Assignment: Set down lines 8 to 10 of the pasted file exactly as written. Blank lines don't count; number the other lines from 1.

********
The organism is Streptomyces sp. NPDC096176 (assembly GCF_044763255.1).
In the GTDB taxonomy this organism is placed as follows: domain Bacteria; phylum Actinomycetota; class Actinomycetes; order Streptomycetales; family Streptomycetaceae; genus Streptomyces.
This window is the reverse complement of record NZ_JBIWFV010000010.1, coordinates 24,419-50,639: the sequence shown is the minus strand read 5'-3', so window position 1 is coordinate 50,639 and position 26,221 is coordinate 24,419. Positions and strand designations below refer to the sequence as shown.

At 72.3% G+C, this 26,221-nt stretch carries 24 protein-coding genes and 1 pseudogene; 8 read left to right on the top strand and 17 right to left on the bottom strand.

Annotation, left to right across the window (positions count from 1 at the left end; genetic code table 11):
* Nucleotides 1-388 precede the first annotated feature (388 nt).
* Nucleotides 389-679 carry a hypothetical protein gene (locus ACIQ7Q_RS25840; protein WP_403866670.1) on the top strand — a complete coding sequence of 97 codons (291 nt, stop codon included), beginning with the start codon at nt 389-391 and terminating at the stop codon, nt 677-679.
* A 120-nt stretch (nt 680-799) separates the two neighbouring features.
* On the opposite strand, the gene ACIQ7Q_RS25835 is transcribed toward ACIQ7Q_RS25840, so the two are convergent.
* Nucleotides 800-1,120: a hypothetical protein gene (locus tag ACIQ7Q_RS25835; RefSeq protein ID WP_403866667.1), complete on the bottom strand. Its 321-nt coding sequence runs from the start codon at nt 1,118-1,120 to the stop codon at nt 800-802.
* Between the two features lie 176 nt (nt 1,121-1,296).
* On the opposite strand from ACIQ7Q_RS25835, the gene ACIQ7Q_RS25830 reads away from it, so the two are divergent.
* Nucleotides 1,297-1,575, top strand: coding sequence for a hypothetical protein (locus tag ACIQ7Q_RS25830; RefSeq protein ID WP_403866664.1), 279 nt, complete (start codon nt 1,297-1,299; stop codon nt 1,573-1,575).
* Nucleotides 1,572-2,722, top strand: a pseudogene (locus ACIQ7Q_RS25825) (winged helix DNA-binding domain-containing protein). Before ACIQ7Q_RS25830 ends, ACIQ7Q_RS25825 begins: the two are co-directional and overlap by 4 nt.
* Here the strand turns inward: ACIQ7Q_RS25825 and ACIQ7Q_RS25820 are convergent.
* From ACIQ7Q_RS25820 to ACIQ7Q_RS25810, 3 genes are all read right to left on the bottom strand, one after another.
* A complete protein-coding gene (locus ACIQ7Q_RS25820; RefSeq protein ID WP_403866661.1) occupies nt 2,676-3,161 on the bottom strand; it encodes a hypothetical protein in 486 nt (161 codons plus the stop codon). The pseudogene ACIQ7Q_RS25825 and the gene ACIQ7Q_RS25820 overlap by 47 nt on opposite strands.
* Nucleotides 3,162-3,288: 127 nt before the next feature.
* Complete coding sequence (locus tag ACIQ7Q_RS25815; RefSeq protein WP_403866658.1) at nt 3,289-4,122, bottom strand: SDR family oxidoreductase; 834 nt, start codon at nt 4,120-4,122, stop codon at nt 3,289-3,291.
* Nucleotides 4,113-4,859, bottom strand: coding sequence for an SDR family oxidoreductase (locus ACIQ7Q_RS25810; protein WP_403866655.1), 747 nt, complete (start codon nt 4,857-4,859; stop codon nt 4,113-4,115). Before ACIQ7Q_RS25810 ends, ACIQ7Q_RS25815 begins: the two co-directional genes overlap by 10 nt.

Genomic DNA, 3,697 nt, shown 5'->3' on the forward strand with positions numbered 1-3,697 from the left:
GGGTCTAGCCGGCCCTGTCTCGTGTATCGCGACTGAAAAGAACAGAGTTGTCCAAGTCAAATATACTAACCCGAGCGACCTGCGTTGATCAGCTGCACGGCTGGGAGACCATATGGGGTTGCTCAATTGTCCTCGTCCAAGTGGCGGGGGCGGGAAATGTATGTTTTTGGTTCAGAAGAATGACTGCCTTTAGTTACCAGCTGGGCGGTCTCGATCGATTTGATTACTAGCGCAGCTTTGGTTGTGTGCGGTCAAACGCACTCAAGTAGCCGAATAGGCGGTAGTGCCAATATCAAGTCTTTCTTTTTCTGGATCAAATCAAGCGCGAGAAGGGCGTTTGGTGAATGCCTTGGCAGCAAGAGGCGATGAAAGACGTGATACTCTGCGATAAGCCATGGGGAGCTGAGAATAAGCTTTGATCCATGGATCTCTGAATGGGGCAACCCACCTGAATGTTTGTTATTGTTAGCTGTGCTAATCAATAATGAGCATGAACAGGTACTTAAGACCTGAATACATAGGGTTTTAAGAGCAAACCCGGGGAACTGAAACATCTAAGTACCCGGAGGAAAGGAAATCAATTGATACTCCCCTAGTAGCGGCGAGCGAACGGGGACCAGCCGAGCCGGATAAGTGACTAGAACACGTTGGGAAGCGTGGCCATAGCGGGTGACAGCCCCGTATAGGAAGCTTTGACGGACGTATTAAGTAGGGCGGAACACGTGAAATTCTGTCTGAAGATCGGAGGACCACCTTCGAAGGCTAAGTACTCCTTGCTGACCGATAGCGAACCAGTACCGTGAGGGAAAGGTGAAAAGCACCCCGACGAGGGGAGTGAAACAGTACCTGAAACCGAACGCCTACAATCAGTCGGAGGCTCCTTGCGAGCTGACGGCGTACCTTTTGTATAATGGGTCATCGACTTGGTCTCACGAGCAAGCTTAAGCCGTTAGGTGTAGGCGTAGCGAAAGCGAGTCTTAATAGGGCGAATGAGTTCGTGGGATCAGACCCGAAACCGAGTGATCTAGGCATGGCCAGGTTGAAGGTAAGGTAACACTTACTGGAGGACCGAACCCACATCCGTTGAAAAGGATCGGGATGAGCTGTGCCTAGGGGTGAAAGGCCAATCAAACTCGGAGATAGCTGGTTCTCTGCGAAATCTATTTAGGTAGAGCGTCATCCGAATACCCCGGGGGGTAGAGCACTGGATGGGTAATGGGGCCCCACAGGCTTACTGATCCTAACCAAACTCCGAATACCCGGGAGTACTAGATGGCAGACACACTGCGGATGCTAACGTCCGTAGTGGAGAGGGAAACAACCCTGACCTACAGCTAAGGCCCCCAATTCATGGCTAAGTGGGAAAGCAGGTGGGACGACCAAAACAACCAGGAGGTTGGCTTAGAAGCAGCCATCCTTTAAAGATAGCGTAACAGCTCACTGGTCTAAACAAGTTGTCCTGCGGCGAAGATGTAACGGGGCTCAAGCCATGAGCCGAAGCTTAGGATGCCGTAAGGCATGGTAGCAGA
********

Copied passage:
* A 120-nt stretch (nt 680-799) separates the two neighbouring features.
* On the opposite strand, the gene ACIQ7Q_RS25835 is transcribed toward ACIQ7Q_RS25840, so the two are convergent.
* Nucleotides 800-1,120: a hypothetical protein gene (locus tag ACIQ7Q_RS25835; RefSeq protein ID WP_403866667.1), complete on the bottom strand. Its 321-nt coding sequence runs from the start codon at nt 1,118-1,120 to the stop codon at nt 800-802.